On Thu, Oct 31, 2002 at 11:47:03AM -0800, Chris Wedgwood wrote:
> On Thu, Oct 31, 2002 at 08:42:33PM +0100, Ragnar Kj?rstad wrote:
> > If you do the same calculations when multiple operations are going
> > on at the same time you'll find that if you're reading 10 files from
> > 10 disks it's going to be a lot quicker if the files are _not_
> > spread out.
> More disks -> more heads -> lower average seek time.
Obviously more heads is better, but spreading each individual file over
multiple disks is not always faster - in particular when there are many
requests executed at the same time.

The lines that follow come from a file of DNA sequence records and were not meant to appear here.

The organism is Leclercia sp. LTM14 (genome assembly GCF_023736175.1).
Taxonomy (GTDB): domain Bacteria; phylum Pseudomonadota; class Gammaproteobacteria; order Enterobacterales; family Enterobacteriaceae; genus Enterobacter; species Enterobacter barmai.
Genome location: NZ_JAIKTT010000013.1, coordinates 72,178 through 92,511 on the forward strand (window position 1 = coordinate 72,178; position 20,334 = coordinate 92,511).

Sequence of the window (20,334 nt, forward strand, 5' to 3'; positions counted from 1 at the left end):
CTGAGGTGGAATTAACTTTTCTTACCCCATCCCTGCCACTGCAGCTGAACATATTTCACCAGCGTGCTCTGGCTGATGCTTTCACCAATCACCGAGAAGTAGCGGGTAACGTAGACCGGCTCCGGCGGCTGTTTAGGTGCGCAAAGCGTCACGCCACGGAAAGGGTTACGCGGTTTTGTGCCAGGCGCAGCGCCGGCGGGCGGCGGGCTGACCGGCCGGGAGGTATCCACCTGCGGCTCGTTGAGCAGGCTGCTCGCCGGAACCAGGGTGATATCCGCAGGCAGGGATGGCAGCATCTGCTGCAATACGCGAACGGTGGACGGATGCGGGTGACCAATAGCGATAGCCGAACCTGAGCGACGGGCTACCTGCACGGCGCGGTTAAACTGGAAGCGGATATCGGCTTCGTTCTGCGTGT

> If you experiment with this, you'll find eads over multiple disks and
> stripping is almost *always* faster. RAID4/RAID5 will have slower
> writes obviously though.
Try the following:
Run a benchmark with 100 threads (or more) on a system with e.g. 10
drives. You will find that concatenating the drives is faster than using
RAID0. All drives will be busy all the time in both setups, but with
RAID0 you will have 10 seeks pr file instead of one, so total
performance will be significantly lower.
There are a number of external factors, like readahead, caching,
blockdevice-elevator and so on that affect the result, so it's no easy
to predict how big the difference will be.
If the filesystem uses different layouts depending on the low-level
storage system that will affect the result as well. How does XFS handle
underlaying RAID0 compared to concatenated devices?